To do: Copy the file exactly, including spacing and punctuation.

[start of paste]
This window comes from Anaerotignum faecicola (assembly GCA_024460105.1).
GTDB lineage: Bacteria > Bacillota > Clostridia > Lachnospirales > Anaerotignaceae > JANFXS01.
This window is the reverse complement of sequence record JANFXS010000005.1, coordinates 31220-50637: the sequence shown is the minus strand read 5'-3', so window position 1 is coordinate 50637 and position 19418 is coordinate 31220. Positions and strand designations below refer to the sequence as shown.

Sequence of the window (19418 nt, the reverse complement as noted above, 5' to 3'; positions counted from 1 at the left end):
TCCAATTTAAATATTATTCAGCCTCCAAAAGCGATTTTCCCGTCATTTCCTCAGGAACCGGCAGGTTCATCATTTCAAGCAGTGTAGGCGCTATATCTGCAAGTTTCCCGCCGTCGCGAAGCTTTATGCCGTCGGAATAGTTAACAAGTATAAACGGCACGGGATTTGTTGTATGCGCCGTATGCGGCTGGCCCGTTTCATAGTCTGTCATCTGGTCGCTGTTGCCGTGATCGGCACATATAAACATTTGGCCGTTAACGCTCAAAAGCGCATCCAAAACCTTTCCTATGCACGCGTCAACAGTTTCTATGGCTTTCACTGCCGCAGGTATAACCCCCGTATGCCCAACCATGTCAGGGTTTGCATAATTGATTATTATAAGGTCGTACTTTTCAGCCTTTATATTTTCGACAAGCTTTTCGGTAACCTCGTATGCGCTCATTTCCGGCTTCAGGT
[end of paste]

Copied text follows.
This window comes from Anaerotignum faecicola (assembly GCA_024460105.1).
GTDB lineage: Bacteria > Bacillota > Clostridia > Lachnospirales > Anaerotignaceae > JANFXS01.
This window is the reverse complement of sequence record JANFXS010000005.1, coordinates 31220-50637: the sequence shown is the minus strand read 5'-3', so window position 1 is coordinate 50637 and position 19418 is coordinate 31220. Positions and strand designations below refer to the sequence as shown.

Sequence of the window (19418 nt, the reverse complement as noted above, 5' to 3'; positions counted from 1 at the left end):
TCCAATTTAAATATTATTCAGCCTCCAAAAGCGATTTTCCCGTCATTTCCTCAGGAACCGGCAGGTTCATCATTTCAAGCAGTGTAGGCGCTATATCTGCAAGTTTCCCGCCGTCGCGAAGCTTTATGCCGTCGGAATAGTTAACAAGTATAAACGGCACGGGATTTGTTGTATGCGCCGTATGCGGCTGGCCCGTTTCATAGTCTGTCATCTGGTCGCTGTTGCCGTGATCGGCACATATAAACATTTGGCCGTTAACGCTCAAAAGCGCATCCAAAACCTTTCCTATGCACGCGTCAACAGTTTCTATGGCTTTCACTGCCGCAGGTATAACCCCCGTATGCCCAACCATGTCAGGGTTTGCATAATTGATTATTATAAGGTCGTACTTTTCAGCCTTTATATTTTCGACAAGCTTTTCGGTAACCTCGTATGCGCTCATTTCCGGCTTCAGGT